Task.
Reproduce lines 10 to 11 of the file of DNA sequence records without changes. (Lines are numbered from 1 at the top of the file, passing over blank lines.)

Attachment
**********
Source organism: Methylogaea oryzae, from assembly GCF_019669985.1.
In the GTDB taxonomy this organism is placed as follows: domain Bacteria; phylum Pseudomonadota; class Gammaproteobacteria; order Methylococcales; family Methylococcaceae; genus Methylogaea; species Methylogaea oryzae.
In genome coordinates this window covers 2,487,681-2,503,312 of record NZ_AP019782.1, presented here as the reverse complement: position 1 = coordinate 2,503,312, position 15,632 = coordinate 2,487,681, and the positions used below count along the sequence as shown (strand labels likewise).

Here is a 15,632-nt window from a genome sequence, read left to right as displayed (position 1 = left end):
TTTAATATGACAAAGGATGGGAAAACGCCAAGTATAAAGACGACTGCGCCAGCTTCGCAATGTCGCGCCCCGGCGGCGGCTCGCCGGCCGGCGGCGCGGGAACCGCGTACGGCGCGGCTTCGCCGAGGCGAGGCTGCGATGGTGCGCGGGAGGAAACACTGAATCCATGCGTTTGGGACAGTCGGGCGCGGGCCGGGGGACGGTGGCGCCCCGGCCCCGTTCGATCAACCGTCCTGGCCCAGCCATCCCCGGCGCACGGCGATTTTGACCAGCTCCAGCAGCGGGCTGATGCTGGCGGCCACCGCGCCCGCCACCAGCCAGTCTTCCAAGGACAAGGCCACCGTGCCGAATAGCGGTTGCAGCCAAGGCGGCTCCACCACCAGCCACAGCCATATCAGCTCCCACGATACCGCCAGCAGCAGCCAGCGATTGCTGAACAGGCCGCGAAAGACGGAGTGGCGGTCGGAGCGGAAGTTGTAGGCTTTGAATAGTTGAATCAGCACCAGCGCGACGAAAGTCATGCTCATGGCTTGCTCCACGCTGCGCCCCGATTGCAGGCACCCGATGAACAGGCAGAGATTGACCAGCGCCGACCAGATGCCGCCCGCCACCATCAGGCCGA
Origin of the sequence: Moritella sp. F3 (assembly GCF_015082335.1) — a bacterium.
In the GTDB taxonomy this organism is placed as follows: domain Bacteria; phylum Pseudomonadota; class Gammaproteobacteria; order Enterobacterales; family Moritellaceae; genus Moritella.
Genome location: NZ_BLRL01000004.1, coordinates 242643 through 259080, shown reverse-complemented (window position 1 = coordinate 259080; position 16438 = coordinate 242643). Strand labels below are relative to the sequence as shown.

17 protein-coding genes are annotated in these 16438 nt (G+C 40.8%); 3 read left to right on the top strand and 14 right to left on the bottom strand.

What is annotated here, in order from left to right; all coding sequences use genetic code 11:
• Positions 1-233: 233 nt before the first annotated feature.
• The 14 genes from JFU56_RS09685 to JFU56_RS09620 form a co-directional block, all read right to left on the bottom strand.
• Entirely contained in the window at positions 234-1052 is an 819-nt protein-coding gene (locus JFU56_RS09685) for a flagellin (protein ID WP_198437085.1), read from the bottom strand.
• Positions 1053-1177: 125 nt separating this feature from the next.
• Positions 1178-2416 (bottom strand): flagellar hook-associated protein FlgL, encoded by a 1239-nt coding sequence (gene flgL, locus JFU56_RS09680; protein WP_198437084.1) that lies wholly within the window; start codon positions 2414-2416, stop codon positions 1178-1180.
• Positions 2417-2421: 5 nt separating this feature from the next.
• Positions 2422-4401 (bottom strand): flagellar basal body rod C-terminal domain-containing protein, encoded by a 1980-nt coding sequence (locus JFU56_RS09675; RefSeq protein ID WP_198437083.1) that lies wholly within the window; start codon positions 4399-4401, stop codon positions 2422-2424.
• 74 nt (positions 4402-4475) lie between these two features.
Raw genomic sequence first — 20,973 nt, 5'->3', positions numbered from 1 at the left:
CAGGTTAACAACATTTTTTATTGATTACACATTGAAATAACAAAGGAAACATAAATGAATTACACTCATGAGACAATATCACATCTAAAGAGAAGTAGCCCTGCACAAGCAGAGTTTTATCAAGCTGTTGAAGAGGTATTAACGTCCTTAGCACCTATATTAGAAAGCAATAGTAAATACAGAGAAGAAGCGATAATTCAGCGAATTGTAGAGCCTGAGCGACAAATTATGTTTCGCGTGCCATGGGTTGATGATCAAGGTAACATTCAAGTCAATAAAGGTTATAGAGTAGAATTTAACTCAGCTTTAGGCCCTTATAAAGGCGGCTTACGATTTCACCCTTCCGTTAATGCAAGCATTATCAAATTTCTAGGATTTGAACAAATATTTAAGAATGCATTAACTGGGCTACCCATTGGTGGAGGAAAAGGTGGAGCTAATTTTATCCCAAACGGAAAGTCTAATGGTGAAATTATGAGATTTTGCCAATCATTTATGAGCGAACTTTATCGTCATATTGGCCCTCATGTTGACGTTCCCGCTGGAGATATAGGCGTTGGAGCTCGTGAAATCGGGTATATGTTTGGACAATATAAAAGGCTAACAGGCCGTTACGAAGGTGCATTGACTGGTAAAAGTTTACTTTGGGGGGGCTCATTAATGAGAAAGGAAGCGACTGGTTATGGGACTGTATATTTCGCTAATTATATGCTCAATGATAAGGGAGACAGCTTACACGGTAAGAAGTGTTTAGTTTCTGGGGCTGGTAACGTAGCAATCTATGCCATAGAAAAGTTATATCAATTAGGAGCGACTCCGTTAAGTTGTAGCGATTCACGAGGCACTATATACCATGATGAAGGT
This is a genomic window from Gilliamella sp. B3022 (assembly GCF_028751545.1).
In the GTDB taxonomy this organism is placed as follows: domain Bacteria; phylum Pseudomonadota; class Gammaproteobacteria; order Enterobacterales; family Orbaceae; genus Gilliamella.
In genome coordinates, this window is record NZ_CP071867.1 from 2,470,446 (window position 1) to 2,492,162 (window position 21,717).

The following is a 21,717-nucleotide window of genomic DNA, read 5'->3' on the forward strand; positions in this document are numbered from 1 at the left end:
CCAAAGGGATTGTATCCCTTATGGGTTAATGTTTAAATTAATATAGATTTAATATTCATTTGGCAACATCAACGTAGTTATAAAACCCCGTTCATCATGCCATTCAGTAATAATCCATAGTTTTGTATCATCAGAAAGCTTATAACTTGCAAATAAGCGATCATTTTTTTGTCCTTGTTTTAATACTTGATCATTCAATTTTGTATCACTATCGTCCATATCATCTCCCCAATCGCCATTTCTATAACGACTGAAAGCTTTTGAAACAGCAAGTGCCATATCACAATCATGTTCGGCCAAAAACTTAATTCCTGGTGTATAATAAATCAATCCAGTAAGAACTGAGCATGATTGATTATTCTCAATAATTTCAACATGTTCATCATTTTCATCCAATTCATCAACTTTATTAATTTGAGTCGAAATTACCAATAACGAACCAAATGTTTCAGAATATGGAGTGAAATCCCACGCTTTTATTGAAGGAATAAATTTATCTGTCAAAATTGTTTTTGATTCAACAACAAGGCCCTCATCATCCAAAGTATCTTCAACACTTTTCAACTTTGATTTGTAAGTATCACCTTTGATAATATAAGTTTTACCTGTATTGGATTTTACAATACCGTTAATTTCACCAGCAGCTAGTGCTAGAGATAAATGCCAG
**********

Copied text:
What is annotated here, in order from left to right; all coding sequences use genetic code 11:
• Positions 1-233: 233 nt before the first annotated feature.